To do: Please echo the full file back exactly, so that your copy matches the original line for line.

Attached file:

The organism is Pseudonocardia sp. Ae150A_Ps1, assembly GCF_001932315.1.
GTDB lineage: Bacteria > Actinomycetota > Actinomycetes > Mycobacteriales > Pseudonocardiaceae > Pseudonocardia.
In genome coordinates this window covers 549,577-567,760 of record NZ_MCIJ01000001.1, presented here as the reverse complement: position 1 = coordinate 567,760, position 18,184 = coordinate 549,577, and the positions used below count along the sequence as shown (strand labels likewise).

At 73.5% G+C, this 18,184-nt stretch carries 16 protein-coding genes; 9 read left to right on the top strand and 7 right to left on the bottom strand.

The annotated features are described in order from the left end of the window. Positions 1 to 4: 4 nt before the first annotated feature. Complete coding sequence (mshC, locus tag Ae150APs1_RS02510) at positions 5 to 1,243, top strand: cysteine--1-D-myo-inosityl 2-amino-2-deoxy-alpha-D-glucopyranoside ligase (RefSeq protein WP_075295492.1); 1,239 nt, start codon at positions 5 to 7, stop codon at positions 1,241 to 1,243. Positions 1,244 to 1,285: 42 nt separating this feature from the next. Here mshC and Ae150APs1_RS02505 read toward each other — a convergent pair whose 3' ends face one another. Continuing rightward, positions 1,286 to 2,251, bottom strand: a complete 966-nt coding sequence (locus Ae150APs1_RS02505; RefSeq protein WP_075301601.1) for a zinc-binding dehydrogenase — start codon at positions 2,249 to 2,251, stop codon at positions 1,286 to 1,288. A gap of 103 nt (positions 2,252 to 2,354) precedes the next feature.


The organism is Pseudonocardia sp. Ae150A_Ps1, assembly GCF_001932315.1.
GTDB lineage: Bacteria > Actinomycetota > Actinomycetes > Mycobacteriales > Pseudonocardiaceae > Pseudonocardia.
In genome coordinates this window covers 549,577-567,760 of record NZ_MCIJ01000001.1, presented here as the reverse complement: position 1 = coordinate 567,760, position 18,184 = coordinate 549,577, and the positions used below count along the sequence as shown (strand labels likewise).

At 73.5% G+C, this 18,184-nt stretch carries 16 protein-coding genes; 9 read left to right on the top strand and 7 right to left on the bottom strand.

The annotated features are described in order from the left end of the window. Positions 1 to 4: 4 nt before the first annotated feature. Complete coding sequence (mshC, locus tag Ae150APs1_RS02510) at positions 5 to 1,243, top strand: cysteine--1-D-myo-inosityl 2-amino-2-deoxy-alpha-D-glucopyranoside ligase (RefSeq protein WP_075295492.1); 1,239 nt, start codon at positions 5 to 7, stop codon at positions 1,241 to 1,243. Positions 1,244 to 1,285: 42 nt separating this feature from the next. Here mshC and Ae150APs1_RS02505 read toward each other — a convergent pair whose 3' ends face one another. Continuing rightward, positions 1,286 to 2,251, bottom strand: a complete 966-nt coding sequence (locus Ae150APs1_RS02505; RefSeq protein WP_075301601.1) for a zinc-binding dehydrogenase — start codon at positions 2,249 to 2,251, stop codon at positions 1,286 to 1,288. A gap of 103 nt (positions 2,252 to 2,354) precedes the next feature.